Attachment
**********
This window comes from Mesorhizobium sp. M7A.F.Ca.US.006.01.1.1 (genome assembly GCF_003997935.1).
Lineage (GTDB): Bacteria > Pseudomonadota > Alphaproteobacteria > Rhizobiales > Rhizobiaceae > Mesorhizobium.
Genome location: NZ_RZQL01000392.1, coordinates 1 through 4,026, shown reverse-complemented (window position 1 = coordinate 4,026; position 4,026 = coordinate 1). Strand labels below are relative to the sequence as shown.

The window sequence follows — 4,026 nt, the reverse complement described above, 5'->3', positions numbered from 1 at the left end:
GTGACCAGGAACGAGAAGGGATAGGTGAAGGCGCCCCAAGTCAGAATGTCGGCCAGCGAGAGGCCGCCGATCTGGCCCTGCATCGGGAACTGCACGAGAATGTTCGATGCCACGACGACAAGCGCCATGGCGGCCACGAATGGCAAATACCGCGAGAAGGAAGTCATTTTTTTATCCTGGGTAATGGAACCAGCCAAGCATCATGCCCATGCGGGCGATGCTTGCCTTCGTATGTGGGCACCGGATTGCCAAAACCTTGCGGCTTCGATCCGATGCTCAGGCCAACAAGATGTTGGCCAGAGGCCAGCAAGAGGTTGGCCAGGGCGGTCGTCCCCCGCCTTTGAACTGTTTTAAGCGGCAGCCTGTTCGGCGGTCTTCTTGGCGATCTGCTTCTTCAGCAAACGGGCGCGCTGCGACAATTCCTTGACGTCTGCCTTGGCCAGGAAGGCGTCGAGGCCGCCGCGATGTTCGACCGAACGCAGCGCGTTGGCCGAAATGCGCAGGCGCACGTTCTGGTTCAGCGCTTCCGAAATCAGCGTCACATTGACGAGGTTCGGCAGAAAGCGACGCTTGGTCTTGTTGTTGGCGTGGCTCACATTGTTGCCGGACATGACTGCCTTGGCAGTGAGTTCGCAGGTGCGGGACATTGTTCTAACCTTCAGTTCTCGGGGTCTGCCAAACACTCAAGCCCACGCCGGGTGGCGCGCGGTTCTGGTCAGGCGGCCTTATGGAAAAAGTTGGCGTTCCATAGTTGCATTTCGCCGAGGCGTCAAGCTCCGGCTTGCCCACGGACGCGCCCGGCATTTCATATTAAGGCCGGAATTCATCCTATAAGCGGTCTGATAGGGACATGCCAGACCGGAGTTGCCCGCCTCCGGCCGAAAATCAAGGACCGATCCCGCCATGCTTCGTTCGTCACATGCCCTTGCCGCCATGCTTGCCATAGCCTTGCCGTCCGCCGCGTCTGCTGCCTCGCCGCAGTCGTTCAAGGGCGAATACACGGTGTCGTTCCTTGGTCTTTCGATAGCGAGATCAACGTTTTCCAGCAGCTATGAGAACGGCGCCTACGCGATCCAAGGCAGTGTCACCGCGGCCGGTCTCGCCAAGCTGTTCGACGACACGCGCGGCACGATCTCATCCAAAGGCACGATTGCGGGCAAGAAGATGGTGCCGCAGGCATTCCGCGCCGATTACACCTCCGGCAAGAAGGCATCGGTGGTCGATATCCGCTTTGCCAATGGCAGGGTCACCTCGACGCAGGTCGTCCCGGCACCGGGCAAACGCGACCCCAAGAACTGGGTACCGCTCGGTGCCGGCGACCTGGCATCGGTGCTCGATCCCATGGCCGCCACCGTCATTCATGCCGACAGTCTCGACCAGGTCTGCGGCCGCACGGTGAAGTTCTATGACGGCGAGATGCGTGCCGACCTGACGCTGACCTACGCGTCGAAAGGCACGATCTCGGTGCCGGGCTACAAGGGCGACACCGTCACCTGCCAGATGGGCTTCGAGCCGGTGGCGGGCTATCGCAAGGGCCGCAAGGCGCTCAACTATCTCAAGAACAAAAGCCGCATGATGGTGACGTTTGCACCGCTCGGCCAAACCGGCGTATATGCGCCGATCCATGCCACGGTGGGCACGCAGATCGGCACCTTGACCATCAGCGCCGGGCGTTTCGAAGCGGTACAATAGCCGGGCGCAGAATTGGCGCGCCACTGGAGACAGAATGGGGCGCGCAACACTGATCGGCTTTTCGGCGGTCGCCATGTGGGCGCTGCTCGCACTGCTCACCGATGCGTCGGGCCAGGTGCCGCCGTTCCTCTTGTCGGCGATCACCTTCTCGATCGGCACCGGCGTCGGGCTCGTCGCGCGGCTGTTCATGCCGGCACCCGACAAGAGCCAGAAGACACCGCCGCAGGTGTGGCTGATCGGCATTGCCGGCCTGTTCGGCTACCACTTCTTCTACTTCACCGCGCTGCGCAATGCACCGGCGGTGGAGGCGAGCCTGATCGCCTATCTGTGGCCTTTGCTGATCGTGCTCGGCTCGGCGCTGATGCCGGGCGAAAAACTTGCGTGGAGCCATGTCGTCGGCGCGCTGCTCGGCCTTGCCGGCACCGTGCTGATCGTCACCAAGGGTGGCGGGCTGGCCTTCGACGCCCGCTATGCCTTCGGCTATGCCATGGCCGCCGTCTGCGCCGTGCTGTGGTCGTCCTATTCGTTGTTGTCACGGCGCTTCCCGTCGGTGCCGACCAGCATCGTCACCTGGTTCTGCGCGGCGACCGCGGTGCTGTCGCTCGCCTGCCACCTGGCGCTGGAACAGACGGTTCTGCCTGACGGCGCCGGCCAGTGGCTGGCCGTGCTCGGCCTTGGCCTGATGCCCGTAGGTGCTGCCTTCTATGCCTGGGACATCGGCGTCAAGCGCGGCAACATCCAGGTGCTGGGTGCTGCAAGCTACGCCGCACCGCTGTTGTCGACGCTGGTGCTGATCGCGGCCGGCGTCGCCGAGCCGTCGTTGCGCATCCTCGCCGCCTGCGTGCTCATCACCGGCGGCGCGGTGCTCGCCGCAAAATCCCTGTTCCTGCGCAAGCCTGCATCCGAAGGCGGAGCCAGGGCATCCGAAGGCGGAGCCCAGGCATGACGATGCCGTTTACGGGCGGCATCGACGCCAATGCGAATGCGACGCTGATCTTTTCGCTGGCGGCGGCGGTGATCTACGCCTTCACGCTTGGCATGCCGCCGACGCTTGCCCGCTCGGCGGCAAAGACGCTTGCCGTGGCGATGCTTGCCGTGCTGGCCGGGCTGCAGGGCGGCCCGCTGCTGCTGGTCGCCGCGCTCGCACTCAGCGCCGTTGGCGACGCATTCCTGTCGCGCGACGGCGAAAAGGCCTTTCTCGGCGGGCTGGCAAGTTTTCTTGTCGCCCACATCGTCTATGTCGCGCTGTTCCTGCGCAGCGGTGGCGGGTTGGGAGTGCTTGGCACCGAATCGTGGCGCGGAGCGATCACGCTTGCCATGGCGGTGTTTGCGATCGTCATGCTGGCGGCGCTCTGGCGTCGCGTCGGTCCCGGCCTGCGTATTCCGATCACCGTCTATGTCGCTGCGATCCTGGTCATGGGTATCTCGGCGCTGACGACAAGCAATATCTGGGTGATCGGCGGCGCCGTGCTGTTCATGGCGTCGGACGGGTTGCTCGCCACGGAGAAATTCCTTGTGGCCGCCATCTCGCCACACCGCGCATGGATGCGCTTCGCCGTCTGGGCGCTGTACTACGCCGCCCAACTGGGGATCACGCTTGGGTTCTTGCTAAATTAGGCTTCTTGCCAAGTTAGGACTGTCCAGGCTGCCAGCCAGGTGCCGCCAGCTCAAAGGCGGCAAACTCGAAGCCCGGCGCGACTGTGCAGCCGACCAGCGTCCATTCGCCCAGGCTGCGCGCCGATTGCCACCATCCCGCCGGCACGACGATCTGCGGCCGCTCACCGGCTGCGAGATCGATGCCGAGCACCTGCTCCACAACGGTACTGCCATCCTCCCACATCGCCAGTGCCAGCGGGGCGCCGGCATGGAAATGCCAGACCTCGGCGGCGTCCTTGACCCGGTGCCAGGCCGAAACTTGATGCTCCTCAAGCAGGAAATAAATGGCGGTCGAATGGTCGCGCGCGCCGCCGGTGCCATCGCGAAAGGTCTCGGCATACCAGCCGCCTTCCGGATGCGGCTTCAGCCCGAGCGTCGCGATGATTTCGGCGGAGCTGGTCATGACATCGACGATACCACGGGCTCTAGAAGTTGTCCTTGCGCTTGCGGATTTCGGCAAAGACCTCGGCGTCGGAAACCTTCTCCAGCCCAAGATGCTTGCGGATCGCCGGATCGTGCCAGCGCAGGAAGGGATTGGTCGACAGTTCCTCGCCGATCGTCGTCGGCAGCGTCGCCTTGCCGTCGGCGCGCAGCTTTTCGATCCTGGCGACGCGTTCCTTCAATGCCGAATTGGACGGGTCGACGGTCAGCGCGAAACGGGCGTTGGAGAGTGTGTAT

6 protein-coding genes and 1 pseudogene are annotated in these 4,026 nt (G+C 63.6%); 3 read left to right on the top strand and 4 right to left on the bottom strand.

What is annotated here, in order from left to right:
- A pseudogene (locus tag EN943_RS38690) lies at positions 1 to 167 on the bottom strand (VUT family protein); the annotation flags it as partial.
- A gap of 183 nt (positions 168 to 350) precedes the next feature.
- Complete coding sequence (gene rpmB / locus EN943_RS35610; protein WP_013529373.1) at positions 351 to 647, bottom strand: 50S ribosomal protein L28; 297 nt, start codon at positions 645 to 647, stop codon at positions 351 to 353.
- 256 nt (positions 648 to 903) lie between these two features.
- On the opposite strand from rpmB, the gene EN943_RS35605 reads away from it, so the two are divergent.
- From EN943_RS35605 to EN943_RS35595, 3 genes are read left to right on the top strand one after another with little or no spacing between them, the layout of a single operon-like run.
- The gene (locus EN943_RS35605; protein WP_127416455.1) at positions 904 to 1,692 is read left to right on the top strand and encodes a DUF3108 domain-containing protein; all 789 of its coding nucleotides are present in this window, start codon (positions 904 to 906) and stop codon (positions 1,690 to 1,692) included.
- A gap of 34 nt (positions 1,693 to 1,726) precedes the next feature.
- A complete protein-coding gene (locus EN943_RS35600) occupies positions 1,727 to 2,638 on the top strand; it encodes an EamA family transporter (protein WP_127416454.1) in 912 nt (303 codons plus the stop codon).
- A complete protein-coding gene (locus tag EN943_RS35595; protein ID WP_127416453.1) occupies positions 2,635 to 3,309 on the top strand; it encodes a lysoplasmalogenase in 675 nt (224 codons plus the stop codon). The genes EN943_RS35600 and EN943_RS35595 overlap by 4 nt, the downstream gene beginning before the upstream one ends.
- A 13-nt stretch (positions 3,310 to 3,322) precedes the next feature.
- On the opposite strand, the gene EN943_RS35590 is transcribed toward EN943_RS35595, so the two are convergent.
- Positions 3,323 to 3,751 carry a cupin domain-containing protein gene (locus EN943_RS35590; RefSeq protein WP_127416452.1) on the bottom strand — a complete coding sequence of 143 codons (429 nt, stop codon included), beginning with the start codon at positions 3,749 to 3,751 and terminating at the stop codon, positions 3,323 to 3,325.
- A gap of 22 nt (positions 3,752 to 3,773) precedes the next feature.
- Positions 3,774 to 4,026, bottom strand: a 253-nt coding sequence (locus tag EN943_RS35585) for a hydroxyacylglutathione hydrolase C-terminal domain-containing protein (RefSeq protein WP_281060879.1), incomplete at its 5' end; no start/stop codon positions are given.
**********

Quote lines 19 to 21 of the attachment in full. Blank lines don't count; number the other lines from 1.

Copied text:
- On the opposite strand, the gene EN943_RS35590 is transcribed toward EN943_RS35595, so the two are convergent.
- Positions 3,323 to 3,751 carry a cupin domain-containing protein gene (locus EN943_RS35590; RefSeq protein WP_127416452.1) on the bottom strand — a complete coding sequence of 143 codons (429 nt, stop codon included), beginning with the start codon at positions 3,749 to 3,751 and terminating at the stop codon, positions 3,323 to 3,325.
- A gap of 22 nt (positions 3,752 to 3,773) precedes the next feature.